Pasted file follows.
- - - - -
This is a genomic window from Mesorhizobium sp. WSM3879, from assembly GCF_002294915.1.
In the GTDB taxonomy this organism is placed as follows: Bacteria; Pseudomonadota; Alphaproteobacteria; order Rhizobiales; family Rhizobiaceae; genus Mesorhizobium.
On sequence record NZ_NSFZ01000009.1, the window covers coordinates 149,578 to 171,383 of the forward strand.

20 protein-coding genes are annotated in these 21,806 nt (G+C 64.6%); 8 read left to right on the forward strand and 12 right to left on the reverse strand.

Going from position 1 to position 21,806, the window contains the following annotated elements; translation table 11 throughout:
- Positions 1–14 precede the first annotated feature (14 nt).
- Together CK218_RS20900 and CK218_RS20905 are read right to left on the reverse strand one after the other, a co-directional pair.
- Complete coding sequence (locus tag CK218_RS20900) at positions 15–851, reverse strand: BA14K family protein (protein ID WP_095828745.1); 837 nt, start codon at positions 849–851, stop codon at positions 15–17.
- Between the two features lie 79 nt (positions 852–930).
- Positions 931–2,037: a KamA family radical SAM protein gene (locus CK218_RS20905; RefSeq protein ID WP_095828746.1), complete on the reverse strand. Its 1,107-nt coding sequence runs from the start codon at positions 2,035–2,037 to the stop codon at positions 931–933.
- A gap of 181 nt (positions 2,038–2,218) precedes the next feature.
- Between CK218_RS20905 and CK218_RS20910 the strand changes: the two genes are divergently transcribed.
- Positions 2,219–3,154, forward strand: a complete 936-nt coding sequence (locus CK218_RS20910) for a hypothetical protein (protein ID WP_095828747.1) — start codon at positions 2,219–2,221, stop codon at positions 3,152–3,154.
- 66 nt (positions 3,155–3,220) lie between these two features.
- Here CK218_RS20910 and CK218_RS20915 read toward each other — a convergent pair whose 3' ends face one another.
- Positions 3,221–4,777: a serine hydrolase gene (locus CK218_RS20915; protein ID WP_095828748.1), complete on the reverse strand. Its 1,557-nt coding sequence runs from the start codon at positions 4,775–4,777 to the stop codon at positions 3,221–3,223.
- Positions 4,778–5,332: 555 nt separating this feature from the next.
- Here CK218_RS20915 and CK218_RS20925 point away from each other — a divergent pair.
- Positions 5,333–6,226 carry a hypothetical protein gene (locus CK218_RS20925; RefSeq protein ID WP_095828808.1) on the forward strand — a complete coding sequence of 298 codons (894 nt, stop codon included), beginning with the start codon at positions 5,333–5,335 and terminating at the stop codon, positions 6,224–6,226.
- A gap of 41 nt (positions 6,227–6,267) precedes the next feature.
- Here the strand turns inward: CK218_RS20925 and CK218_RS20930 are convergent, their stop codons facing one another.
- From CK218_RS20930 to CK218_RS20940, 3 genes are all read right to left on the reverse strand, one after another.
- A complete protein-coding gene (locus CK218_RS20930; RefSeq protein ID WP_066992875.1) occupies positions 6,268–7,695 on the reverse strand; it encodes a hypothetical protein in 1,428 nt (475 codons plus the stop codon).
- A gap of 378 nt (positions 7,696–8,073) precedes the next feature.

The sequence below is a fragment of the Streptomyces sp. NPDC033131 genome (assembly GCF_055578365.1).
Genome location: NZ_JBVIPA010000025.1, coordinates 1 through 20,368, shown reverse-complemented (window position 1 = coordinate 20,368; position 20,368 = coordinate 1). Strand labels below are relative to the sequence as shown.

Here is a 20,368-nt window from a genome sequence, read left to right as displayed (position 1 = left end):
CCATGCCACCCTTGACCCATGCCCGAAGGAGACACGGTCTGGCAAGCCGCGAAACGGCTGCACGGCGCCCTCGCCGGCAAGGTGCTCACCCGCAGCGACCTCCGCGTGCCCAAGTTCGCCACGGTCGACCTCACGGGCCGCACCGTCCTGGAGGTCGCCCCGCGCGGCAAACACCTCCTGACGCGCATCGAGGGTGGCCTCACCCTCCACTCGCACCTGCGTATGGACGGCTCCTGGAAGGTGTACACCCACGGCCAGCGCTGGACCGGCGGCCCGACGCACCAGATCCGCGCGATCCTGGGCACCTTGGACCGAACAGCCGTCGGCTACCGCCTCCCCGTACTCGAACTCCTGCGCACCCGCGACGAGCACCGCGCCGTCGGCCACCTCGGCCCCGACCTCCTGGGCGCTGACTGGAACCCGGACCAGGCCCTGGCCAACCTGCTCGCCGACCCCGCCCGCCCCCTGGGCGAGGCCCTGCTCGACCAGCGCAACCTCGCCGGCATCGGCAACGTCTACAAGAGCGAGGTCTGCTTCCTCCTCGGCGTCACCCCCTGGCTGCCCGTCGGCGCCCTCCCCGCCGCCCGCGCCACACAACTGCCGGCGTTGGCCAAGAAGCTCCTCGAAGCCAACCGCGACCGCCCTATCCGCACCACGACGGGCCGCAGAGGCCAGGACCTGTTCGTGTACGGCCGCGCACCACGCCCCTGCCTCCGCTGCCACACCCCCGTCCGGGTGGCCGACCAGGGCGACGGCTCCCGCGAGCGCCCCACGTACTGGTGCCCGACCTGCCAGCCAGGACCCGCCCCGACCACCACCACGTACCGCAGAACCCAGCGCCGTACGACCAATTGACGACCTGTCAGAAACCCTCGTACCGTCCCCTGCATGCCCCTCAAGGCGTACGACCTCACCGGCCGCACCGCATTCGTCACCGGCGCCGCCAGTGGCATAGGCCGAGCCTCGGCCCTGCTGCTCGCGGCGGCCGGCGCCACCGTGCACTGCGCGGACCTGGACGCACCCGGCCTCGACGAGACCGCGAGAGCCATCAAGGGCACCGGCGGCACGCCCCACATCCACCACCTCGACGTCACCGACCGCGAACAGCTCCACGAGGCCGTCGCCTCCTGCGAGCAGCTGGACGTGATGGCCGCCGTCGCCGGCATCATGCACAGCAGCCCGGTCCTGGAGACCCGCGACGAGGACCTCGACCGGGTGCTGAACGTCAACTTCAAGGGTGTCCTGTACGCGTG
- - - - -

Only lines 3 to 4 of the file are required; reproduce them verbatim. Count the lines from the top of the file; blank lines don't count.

On sequence record NZ_NSFZ01000009.1, the window covers coordinates 149,578 to 171,383 of the forward strand.

20 protein-coding genes are annotated in these 21,806 nt (G+C 64.6%); 8 read left to right on the forward strand and 12 right to left on the reverse strand.